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Digital Inclusion

MWC Kigali 2023: Closing the mobile usage gap – GSMA

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There are a number of factors keeping African's from using the mobile Internet and if this 'usage gap' is not addressed we risk perpetuating inequalities we see in the physical world into the digital world as well.

That is the view of Max Cuvellier, head of Mobile for Development (M4D) at the GSMA, speaking to journalists at a media roundtable on the sidelines of Mobile World Congress (MWC) Kigali 2023 in Rwanda this week.

The GSMA this week published its annual Mobile Economy Sub-Saharan Africa Report for 2023, which revealed a considerable mobile Internet usage gap of 59% in the region.

The usage gap refers to individuals who are not using mobile Internet despite living in an area covered by a mobile broadband network.

Mobile Internet penetration by region, 2022 (% of population)
Source: GSMA Mobile Economy Sub-Saharan Africa Report 2023.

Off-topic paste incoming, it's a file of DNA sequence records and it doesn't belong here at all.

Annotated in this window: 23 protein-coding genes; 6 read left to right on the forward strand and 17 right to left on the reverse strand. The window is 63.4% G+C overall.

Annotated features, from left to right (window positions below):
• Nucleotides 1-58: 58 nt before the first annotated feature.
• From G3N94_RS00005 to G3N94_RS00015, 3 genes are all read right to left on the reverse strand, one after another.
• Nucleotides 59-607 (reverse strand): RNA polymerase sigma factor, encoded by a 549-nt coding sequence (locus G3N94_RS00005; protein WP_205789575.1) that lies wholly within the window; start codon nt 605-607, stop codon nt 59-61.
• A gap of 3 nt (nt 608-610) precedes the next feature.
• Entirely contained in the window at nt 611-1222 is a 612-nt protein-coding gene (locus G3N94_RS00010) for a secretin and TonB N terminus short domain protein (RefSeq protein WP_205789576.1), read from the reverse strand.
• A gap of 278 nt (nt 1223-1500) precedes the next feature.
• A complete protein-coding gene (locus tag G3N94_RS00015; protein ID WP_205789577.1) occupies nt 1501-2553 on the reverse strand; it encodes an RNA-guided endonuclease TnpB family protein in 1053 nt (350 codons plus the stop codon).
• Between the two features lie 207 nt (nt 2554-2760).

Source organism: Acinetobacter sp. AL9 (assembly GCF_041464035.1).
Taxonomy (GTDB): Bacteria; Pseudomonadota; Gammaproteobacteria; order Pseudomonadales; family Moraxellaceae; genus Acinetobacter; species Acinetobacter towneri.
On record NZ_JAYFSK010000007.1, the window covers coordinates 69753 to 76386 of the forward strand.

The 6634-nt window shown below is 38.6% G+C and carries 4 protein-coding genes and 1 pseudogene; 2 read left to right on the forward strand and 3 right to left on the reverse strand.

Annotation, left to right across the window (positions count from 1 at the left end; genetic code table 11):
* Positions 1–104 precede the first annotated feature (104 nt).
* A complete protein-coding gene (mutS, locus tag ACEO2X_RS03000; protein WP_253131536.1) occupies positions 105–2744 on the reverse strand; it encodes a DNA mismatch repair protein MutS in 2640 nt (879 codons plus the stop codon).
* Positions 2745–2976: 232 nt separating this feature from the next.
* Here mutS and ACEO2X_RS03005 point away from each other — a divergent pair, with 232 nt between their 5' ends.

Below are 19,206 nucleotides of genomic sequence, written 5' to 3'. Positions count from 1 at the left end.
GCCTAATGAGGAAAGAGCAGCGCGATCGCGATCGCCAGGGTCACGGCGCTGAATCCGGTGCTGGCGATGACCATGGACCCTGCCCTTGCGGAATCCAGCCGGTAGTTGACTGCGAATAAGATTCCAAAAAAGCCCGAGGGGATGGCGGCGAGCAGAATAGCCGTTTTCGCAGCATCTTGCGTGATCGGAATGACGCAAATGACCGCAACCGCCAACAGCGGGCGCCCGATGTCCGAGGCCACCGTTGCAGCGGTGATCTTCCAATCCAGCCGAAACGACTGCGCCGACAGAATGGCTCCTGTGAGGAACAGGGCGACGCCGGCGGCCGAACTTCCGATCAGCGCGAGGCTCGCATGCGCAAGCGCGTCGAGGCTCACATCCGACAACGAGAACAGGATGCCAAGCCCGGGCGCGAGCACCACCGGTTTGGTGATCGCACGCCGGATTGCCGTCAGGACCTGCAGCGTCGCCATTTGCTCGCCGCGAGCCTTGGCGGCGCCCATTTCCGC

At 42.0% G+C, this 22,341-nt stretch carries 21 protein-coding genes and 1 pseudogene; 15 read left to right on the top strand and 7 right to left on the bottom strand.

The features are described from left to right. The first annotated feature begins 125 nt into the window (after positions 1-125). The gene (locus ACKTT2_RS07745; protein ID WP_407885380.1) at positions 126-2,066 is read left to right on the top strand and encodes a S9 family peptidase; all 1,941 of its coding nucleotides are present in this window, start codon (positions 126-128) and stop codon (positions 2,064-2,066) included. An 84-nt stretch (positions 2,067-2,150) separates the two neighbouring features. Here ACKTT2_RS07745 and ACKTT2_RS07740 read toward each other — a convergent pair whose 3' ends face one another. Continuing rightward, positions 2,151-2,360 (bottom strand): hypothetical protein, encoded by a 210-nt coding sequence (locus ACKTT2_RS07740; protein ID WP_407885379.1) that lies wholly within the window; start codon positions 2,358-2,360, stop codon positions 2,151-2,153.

When it comes to the adult population in Africa, 42% of those covered by a mobile Internet network are not using it, the GSMA found.

"If we leave the usage gap the way it is, what we're going to be doing is translating the inequality of the physical world into the digital world, and as an industry, this is not something we want to do. We want to make sure that the digital world is more inclusive than the physical world is today," said Cuvellier.

He said that Africans who do not have access to the mobile Internet are missing out on many opportunities associated with information and innovation.

"[The mobile Internet] brings access to health and education information but it is also about economic opportunities for individuals. There are missed opportunities to grow your business if you don't have an online presence, it's missed opportunities to identify new jobs. That's at an individual level, and obviously, it translates directly at the macro level, for a country. Leaving a usage gap and a coverage gap that is too high hinders [a country's] potential for growth and also for social equality," he said.

Hundreds of millions remain offline